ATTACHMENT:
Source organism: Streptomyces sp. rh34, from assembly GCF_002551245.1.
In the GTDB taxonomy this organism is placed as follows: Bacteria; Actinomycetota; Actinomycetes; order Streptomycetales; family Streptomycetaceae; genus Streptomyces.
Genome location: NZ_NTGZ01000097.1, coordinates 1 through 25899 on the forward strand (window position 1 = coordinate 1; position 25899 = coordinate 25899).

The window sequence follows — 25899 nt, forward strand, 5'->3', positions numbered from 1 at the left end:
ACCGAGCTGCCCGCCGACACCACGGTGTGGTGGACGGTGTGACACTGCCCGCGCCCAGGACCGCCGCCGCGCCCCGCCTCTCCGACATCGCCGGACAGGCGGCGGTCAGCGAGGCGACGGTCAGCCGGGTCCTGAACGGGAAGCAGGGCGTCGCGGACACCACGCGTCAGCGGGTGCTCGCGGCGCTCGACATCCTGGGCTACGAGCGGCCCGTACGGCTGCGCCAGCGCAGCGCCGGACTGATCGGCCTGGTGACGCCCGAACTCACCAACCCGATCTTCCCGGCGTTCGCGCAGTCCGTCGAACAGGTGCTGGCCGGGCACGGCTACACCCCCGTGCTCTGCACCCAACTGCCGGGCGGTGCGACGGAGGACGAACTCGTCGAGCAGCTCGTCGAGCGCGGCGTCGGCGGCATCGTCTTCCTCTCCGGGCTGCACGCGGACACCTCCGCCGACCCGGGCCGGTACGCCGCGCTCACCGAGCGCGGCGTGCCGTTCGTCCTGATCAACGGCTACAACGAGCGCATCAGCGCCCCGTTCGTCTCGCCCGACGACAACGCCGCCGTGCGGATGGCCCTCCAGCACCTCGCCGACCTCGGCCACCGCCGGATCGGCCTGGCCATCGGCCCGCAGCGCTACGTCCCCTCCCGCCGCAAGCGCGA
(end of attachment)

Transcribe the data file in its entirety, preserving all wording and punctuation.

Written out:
Source organism: Streptomyces sp. rh34, from assembly GCF_002551245.1.
In the GTDB taxonomy this organism is placed as follows: Bacteria; Actinomycetota; Actinomycetes; order Streptomycetales; family Streptomycetaceae; genus Streptomyces.
Genome location: NZ_NTGZ01000097.1, coordinates 1 through 25899 on the forward strand (window position 1 = coordinate 1; position 25899 = coordinate 25899).

The window sequence follows — 25899 nt, forward strand, 5'->3', positions numbered from 1 at the left end:
ACCGAGCTGCCCGCCGACACCACGGTGTGGTGGACGGTGTGACACTGCCCGCGCCCAGGACCGCCGCCGCGCCCCGCCTCTCCGACATCGCCGGACAGGCGGCGGTCAGCGAGGCGACGGTCAGCCGGGTCCTGAACGGGAAGCAGGGCGTCGCGGACACCACGCGTCAGCGGGTGCTCGCGGCGCTCGACATCCTGGGCTACGAGCGGCCCGTACGGCTGCGCCAGCGCAGCGCCGGACTGATCGGCCTGGTGACGCCCGAACTCACCAACCCGATCTTCCCGGCGTTCGCGCAGTCCGTCGAACAGGTGCTGGCCGGGCACGGCTACACCCCCGTGCTCTGCACCCAACTGCCGGGCGGTGCGACGGAGGACGAACTCGTCGAGCAGCTCGTCGAGCGCGGCGTCGGCGGCATCGTCTTCCTCTCCGGGCTGCACGCGGACACCTCCGCCGACCCGGGCCGGTACGCCGCGCTCACCGAGCGCGGCGTGCCGTTCGTCCTGATCAACGGCTACAACGAGCGCATCAGCGCCCCGTTCGTCTCGCCCGACGACAACGCCGCCGTGCGGATGGCCCTCCAGCACCTCGCCGACCTCGGCCACCGCCGGATCGGCCTGGCCATCGGCCCGCAGCGCTACGTCCCCTCCCGCCGCAAGCGCGA